I would have to agree with you, I have rarely seen the diesel trucks get above EPA MPG. I think this is mostly a car thing.

    But they tow like an angry mule and sound like liquid sex when they are warming up in the morning...

     

    14 hours ago, balthazar said:

    My diesel truck didn't get EPA MPG numbers, but highway MPG certainly doesn't exceed city MPG by anything close to a 'good margin'... but perhaps DD was specifically talking about cars here.

    I think he was....did you get rid of your diesel truck?

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    1 hour ago, A Horse With No Name said:

    But they tow like an angry mule and sound like liquid sex when they are warming up in the morning...

     

    I think he was....did you get rid of your diesel truck?

    So very true for the GM trucks, Ford is better now that they have gotten them a bit more quiet, RAM is just noisy with no real tuned exhaust note.

    I doubt @balthazar would get rid of his diesel. He uses it way too much.

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    8 hours ago, A Horse With No Name said:

    ....did you get rid of your diesel truck?

    Nope- it's only got 168K on it! Planning some love for it this summer... lil touches, nothing major.
    I assume the only diesel truck with EPA numbers is the Ram 1500- I believe trucks over what? 9000 GVW? are exempt from EPA estimates?

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    15 minutes ago, balthazar said:

    Nope- it's only got 168K on it! Planning some love for it this summer... lil touches, nothing major.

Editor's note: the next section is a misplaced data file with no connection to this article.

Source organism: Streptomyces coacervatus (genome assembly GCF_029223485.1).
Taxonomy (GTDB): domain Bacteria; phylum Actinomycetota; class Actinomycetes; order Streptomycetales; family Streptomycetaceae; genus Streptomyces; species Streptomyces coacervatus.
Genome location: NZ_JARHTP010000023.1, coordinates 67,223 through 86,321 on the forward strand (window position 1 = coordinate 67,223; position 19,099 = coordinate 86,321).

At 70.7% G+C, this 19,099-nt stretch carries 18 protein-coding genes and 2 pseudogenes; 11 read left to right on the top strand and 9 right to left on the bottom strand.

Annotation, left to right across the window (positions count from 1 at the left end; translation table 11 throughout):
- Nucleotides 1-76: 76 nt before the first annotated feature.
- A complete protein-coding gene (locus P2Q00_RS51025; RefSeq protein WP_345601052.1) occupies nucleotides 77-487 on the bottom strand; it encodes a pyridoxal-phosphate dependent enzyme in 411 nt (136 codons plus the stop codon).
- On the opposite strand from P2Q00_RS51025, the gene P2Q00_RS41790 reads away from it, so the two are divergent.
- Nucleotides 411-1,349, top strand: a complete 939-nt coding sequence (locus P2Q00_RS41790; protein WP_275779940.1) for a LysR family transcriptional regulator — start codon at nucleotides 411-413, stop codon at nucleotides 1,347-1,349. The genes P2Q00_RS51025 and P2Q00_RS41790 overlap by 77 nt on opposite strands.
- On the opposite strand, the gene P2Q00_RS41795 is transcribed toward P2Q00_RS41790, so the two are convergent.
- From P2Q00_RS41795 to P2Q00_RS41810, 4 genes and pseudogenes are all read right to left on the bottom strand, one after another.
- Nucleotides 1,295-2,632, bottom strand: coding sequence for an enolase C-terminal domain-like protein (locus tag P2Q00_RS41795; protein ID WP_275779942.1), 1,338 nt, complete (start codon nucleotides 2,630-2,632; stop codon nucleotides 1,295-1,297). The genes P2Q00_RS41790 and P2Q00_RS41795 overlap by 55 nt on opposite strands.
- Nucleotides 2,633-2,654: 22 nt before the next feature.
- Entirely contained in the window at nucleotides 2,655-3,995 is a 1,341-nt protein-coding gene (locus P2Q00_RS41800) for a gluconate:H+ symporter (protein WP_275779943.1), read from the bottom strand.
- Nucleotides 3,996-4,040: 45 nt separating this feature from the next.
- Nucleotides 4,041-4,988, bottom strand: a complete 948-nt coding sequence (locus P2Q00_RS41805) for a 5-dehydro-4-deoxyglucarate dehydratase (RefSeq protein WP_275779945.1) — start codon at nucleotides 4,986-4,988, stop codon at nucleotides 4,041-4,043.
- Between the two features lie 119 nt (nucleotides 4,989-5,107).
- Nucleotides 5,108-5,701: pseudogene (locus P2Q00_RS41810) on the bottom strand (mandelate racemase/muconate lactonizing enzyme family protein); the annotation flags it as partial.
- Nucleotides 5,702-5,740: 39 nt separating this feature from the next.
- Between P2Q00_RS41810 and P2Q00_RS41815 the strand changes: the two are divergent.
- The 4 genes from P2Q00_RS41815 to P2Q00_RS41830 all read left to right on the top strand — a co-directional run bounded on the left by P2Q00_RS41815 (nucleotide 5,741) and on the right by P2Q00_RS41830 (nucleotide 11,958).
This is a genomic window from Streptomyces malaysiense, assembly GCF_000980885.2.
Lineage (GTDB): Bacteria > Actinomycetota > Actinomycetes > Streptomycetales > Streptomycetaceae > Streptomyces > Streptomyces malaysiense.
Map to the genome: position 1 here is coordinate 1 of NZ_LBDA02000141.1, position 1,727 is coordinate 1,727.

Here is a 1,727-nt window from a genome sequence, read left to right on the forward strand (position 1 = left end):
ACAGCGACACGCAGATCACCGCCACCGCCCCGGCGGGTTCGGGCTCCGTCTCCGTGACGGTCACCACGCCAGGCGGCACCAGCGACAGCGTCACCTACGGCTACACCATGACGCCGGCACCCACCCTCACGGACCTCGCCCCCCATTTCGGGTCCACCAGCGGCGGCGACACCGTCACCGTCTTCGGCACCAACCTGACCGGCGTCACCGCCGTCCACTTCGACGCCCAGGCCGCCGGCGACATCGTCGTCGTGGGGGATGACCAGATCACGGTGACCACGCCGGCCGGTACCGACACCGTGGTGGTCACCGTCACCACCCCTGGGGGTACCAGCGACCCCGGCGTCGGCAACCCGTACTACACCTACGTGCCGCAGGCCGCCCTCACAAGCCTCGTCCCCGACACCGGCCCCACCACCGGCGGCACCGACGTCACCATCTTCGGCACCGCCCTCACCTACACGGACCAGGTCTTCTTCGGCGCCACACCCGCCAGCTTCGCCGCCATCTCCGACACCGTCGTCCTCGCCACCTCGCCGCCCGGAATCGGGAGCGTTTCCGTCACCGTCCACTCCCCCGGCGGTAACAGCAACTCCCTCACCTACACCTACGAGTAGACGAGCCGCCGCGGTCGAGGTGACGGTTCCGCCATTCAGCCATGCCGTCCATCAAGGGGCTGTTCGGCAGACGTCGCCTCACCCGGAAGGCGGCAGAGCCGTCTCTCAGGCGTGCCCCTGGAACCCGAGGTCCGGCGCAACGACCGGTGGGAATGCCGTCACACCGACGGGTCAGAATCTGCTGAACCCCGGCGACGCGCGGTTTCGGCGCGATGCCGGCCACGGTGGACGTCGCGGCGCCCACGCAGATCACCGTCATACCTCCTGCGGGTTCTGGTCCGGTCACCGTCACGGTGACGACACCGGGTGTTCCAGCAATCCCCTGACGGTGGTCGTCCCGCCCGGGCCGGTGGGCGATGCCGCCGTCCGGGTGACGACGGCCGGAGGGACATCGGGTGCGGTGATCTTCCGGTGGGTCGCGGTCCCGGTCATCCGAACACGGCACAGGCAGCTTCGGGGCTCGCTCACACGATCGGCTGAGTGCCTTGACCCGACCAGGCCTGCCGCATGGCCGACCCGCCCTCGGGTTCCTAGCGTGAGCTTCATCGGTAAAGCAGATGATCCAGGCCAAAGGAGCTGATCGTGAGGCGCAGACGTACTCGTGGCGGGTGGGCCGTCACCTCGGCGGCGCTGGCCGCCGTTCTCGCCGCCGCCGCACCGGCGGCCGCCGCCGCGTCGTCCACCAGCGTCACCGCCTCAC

I assume the only diesel truck with EPA numbers is the Ram 1500- I believe trucks over what? 9000 GVW? are exempt from EPA estimates?

    Glad to know...I love that truck!

    7 hours ago, dfelt said:

    So very true for the GM trucks, Ford is better now that they have gotten them a bit more quiet, RAM is just noisy with no real tuned exhaust note.

    I doubt @balthazar would get rid of his diesel. He uses it way too much.

    Ohhhhhhhhh so very true on the GM thing!

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      Bringing all these ingredients together, Jaguar Land Rover is on a path towards double-digit EBIT margins and positive cash flow, with an ambition to achieve positive cash net-of-debt by 2025. 
      Ultimately, Jaguar Land Rover aims to be one of the most profitable luxury manufacturers in the world.
      Mr N Chandrasekaran, Chairman of Tata Sons, Tata Motors and Jaguar Land Rover Automotive plc commented: “The Reimagine strategy takes Jaguar Land Rover on a significant path of acceleration in harmony with the vision and sustainability priorities of the wider Tata Group. Together, we will help Jaguar realise its potential, reinforce Land Rover’s timeless appeal and collectively become a symbol of a truly responsible business for its customers, society and the planet.”
      Mr Bolloré concluded: “As a human-centred company, we can, and will, move much faster and with clear purpose of not just reimagining modern luxury but defining it for two distinct brands. Brands that present emotionally unique designs, pieces of art if you like, but all with connected technologies and responsible materials that collectively set new standards in ownership. We are reimagining a new modern luxury by design.”
    • By William Maley
      Yesterday, Fiat Chrysler Automobiles and Groupe PSA officially merged to become Stellantis, the fourth-largest automaker in the world. But this merge has produced some consequences that need to be addressed. One of those being Peugeot's re-entry back in to the U.S.
      “We were last speaking about [Peugeot’s U.S. re-entry] a year and a half ago, before Stellantis. We can’t not take into account that in the coming days Peugeot will be part of this new world. I imagine in the coming months due to the new strategy we will have to adapt and reconsider all elements, including this one,” said Peugeot CEO Jean-Philippe Imparato to Automotive News.
      A key reason for this reconsideration not wanting overlap brands in the U.S.